3D Multi-user interactive visualization with a shared large-scale display (2017)
Type of ContentTheses / Dissertations
Thesis DisciplineHuman Interface Technology
Degree NameDoctor of Philosophy
PublisherUniversity of Canterbury
AuthorsKim, Hyungonshow all
When the multiple users interact with a virtual environment on a largescale display there are several issues that need to be addressed to facilitate the interaction. In the thesis, three main topics for collaborative visualization are discussed; display setup, interactive visualization, and visual fatigue. The problems that the author is trying to address in this thesis are how multiple users can interact with a shared large-scale display depending on the display setups and how they can interact with the shared visualization in a way that doesn’t lead to visual fatigue.
The first user study (Chapter 3) explores the display setups for multi-user interaction with a shared large-display. The author describes the design of the three main display setups (a shared view, a split screen, and a split screen with navigation information) and a demonstration using these setups. The user study found that the split screen and the split screen with navigation information can improve users’ confidence and reduce frustration level and are more preferred than a shared view. However, a shared view can still provide effective interaction and collaboration and the display setups cannot have a large impact on usability and workload.
From the first study, the author employed a shared view for multi-user interactive visualization with a shared large-scale display due to the advantages of the shared view. To improve interactive visualization with a shared view for multiple users, the author designed and conducted the second user study (Chapter 4). A conventional interaction technique, the mean tracking method, was not effective for more than three users. In order to overcome the limitation of the current multi-user interactive visualization techniques, two interactive visualization techniques (the Object Shift Technique and Activity-based Weighted Mean Tracking method) were developed and were evaluated in the second user study. The Object Shift Technique translates the virtual objects in the opposite direction of movement of the Point of View (PoV) and the Activity-based Weighted Mean Tracking method assigns the higher weight to active users in comparison with stationary users to determine the location of the PoV. The results of the user study showed that these techniques can support collaboration, improve interactivity, and provide similar visual discomfort compared to the conventional method.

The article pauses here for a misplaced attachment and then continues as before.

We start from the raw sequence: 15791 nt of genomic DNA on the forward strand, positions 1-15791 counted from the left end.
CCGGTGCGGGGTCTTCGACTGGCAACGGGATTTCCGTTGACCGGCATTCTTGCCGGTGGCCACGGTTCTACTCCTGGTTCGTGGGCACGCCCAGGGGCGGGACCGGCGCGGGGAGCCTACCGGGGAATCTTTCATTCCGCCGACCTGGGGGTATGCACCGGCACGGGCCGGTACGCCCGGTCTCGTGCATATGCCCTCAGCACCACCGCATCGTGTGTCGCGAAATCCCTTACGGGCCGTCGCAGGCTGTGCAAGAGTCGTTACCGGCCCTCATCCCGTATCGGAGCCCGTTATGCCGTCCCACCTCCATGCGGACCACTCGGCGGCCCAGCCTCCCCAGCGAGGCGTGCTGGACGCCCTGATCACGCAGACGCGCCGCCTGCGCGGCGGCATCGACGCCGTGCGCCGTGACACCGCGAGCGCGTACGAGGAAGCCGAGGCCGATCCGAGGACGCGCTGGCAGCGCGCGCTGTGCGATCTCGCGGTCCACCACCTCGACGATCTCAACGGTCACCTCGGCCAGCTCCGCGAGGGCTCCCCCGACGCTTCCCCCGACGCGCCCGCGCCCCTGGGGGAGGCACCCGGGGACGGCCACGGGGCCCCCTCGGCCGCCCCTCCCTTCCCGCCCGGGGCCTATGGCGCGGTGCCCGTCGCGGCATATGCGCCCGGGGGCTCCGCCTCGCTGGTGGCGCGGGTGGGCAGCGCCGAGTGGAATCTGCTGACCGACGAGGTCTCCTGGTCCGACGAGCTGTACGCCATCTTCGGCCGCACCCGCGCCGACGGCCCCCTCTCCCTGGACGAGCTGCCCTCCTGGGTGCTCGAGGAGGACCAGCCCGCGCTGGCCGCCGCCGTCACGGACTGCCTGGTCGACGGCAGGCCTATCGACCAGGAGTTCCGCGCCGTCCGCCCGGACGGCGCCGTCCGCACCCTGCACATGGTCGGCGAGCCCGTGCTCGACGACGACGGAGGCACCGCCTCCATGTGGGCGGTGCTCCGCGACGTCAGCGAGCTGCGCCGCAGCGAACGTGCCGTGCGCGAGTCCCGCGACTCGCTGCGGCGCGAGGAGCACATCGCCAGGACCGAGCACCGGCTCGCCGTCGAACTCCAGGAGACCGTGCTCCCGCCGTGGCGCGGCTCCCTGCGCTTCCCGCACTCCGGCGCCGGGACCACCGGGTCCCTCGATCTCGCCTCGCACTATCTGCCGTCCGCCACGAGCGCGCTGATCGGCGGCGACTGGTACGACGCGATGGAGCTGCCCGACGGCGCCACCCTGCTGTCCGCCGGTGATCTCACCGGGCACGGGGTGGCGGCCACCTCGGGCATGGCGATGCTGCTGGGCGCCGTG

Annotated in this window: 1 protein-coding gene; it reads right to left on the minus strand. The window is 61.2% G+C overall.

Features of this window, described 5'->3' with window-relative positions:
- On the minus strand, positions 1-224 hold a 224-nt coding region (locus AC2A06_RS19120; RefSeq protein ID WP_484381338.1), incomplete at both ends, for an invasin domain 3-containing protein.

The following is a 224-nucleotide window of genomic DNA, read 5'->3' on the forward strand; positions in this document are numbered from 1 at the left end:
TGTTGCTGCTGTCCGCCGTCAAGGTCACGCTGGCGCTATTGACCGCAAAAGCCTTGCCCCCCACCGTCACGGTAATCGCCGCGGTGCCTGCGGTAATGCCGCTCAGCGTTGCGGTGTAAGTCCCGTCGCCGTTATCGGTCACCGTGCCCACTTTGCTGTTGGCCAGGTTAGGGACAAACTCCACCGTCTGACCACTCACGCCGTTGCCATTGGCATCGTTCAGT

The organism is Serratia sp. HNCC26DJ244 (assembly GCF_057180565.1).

The third study (Chapter 5) describes how to reduce visual fatigue for 3D stereoscopic visualization with a single point of view (PoV). When multiple users interact with 3D stereoscopic VR using multi-user interactive visualization techniques and they are close to the virtual objects, they can perceive 3D visual fatigue from the large disparity. To reduce the 3D visual fatigue, an Adaptive Interpupillary Distance (Adaptive IPD) adjustment technique was developed. To evaluate the Adaptive IPD method, the author compared to traditional 3D stereoscopic and the monoscopic visualization techniques. Through the user experiments, the author was able to confirm that the proposed method can reduce visual discomfort, yet maintain compelling depth perception as the result provided the most preferable 3D stereoscopic visualization experience.
For these studies, the author developed a software framework and designed a set of experiments (Chapter 6). The framework architecture that contains the three main ideas are described. A demonstration application for multidimensional decision making was developed using the framework.
The primary contributions of this thesis include a literature review of multiuser interaction with a shared large-scale display, deeper insights into three display setups for multi-user interaction, development of the Object Shift Techniques, the Activity-based Weighted Mean Tracking method, and the Adaptive Interpupillary Distance Adjustment technique, the evaluation of the three novel interaction techniques, development of a framework for supporting a multi-user interaction with a shared large-scale display and its application to multi-dimensional decision making VR system.